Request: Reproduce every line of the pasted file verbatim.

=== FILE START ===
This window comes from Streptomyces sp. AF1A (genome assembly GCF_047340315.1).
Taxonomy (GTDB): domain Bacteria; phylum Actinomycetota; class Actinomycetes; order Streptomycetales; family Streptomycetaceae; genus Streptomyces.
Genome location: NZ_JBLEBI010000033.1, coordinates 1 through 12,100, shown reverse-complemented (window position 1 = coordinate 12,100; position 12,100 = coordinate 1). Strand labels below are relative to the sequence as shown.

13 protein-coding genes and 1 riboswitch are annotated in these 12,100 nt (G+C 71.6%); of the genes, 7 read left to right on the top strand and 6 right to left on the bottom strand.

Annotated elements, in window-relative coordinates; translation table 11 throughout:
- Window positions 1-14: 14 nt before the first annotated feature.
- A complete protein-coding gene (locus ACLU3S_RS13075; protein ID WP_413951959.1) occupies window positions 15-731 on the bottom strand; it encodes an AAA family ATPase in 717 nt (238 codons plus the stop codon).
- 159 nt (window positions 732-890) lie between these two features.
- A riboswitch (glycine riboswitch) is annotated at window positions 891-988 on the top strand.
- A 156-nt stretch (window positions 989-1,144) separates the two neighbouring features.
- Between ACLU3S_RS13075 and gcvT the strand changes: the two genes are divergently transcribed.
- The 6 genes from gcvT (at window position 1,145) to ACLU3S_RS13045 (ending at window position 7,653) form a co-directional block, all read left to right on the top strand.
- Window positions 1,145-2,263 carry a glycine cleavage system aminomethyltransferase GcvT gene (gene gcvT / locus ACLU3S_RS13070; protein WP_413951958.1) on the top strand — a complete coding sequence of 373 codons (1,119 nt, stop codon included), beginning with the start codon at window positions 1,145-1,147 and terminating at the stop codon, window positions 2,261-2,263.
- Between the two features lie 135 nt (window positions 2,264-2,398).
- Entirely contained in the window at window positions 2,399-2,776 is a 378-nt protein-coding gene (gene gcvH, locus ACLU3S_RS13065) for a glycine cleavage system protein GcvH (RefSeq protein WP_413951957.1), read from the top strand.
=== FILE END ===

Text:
This window comes from Streptomyces sp. AF1A (genome assembly GCF_047340315.1).
Taxonomy (GTDB): domain Bacteria; phylum Actinomycetota; class Actinomycetes; order Streptomycetales; family Streptomycetaceae; genus Streptomyces.
Genome location: NZ_JBLEBI010000033.1, coordinates 1 through 12,100, shown reverse-complemented (window position 1 = coordinate 12,100; position 12,100 = coordinate 1). Strand labels below are relative to the sequence as shown.

13 protein-coding genes and 1 riboswitch are annotated in these 12,100 nt (G+C 71.6%); of the genes, 7 read left to right on the top strand and 6 right to left on the bottom strand.

Annotated elements, in window-relative coordinates; translation table 11 throughout:
- Window positions 1-14: 14 nt before the first annotated feature.
- A complete protein-coding gene (locus ACLU3S_RS13075; protein ID WP_413951959.1) occupies window positions 15-731 on the bottom strand; it encodes an AAA family ATPase in 717 nt (238 codons plus the stop codon).
- 159 nt (window positions 732-890) lie between these two features.
- A riboswitch (glycine riboswitch) is annotated at window positions 891-988 on the top strand.
- A 156-nt stretch (window positions 989-1,144) separates the two neighbouring features.
- Between ACLU3S_RS13075 and gcvT the strand changes: the two genes are divergently transcribed.
- The 6 genes from gcvT (at window position 1,145) to ACLU3S_RS13045 (ending at window position 7,653) form a co-directional block, all read left to right on the top strand.
- Window positions 1,145-2,263 carry a glycine cleavage system aminomethyltransferase GcvT gene (gene gcvT / locus ACLU3S_RS13070; protein WP_413951958.1) on the top strand — a complete coding sequence of 373 codons (1,119 nt, stop codon included), beginning with the start codon at window positions 1,145-1,147 and terminating at the stop codon, window positions 2,261-2,263.
- Between the two features lie 135 nt (window positions 2,264-2,398).
- Entirely contained in the window at window positions 2,399-2,776 is a 378-nt protein-coding gene (gene gcvH, locus ACLU3S_RS13065) for a glycine cleavage system protein GcvH (RefSeq protein WP_413951957.1), read from the top strand.